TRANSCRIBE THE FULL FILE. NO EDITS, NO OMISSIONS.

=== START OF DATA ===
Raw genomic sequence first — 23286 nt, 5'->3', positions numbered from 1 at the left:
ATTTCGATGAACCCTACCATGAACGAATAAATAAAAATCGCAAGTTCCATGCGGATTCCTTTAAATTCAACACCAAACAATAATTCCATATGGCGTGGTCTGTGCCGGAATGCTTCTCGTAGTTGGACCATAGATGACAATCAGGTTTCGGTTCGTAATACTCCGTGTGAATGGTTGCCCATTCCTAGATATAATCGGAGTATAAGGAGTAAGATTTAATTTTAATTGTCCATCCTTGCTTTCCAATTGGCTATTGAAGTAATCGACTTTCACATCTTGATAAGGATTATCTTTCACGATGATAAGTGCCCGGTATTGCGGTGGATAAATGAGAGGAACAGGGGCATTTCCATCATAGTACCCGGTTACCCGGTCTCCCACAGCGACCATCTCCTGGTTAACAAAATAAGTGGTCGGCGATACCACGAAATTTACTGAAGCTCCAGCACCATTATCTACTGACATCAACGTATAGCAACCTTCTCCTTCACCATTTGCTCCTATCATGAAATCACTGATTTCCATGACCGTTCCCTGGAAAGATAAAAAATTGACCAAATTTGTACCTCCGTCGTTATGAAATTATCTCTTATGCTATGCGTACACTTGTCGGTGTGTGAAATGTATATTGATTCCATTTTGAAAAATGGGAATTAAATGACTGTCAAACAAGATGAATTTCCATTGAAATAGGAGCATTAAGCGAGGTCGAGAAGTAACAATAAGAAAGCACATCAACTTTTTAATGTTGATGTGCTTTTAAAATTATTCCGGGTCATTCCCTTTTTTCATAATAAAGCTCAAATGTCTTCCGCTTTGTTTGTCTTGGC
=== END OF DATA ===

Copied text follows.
Raw genomic sequence first — 23286 nt, 5'->3', positions numbered from 1 at the left:
ATTTCGATGAACCCTACCATGAACGAATAAATAAAAATCGCAAGTTCCATGCGGATTCCTTTAAATTCAACACCAAACAATAATTCCATATGGCGTGGTCTGTGCCGGAATGCTTCTCGTAGTTGGACCATAGATGACAATCAGGTTTCGGTTCGTAATACTCCGTGTGAATGGTTGCCCATTCCTAGATATAATCGGAGTATAAGGAGTAAGATTTAATTTTAATTGTCCATCCTTGCTTTCCAATTGGCTATTGAAGTAATCGACTTTCACATCTTGATAAGGATTATCTTTCACGATGATAAGTGCCCGGTATTGCGGTGGATAAATGAGAGGAACAGGGGCATTTCCATCATAGTACCCGGTTACCCGGTCTCCCACAGCGACCATCTCCTGGTTAACAAAATAAGTGGTCGGCGATACCACGAAATTTACTGAAGCTCCAGCACCATTATCTACTGACATCAACGTATAGCAACCTTCTCCTTCACCATTTGCTCCTATCATGAAATCACTGATTTCCATGACCGTTCCCTGGAAAGATAAAAAATTGACCAAATTTGTACCTCCGTCGTTATGAAATTATCTCTTATGCTATGCGTACACTTGTCGGTGTGTGAAATGTATATTGATTCCATTTTGAAAAATGGGAATTAAATGACTGTCAAACAAGATGAATTTCCATTGAAATAGGAGCATTAAGCGAGGTCGAGAAGTAACAATAAGAAAGCACATCAACTTTTTAATGTTGATGTGCTTTTAAAATTATTCCGGGTCATTCCCTTTTTTCATAATAAAGCTCAAATGTCTTCCGCTTTGTTTGTCTTGGC